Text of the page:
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Spontaneous dormancy protects Trypanosoma cruzi during extended drug exposure

By Fernando J Sánchez-Valdéz, Angel Padilla, Wei Wang, Dylan Orr, Rick L. Tarleton

Posted 19 Dec 2017
bioRxiv DOI: 10.1101/235762 (published DOI: 10.7554/elife.34039)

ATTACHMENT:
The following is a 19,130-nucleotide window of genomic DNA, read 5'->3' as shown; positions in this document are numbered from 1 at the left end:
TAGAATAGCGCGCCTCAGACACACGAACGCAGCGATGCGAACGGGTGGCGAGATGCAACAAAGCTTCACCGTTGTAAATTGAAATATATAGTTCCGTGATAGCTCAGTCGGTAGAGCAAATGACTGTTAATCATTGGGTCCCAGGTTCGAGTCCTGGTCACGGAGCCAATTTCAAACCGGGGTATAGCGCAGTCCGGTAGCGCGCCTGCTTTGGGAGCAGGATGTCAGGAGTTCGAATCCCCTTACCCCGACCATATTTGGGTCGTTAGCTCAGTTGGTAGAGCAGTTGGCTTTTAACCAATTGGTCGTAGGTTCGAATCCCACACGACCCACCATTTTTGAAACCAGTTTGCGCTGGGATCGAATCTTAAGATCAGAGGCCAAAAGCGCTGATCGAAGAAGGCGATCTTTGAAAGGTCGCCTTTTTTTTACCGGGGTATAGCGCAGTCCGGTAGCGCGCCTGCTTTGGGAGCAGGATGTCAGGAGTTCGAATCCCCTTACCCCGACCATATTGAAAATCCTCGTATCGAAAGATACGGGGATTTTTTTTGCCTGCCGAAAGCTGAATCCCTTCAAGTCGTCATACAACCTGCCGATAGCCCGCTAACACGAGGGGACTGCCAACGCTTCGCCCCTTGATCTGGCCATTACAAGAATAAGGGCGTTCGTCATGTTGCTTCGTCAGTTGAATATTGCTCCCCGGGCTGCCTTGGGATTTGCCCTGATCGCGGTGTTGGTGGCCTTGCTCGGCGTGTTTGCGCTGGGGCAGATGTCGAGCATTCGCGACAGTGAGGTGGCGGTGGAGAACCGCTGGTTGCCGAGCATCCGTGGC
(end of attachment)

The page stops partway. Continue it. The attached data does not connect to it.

The ability of the Chagas disease agent Trypanosoma cruzi to resist extended in vivo exposure to highly effective trypanocidal compounds prompted us to explore the potential for dormancy and its contribution to failed drug treatments in this infection. We document the development of non-proliferating intracellular amastigotes in vivo and in vitro in the absence of drug treatment. Non-proliferative amastigotes ultimately converted to trypomastigotes and established infections in new host cells. Most significantly, dormant amastigotes were uniquely resistant to extended drug treatment in vivo and in vitro and could re-establish a flourishing infection after as many as 30 days of drug exposure. These results demonstrate a dormancy pathway in T. cruzi that accounts for the failure of highly cytotoxic compounds to completely resolve the infection. The ability of T. cruzi to establish dormancy throws into question current methods for identifying curative drugs but also suggests alternative therapeutic approaches.

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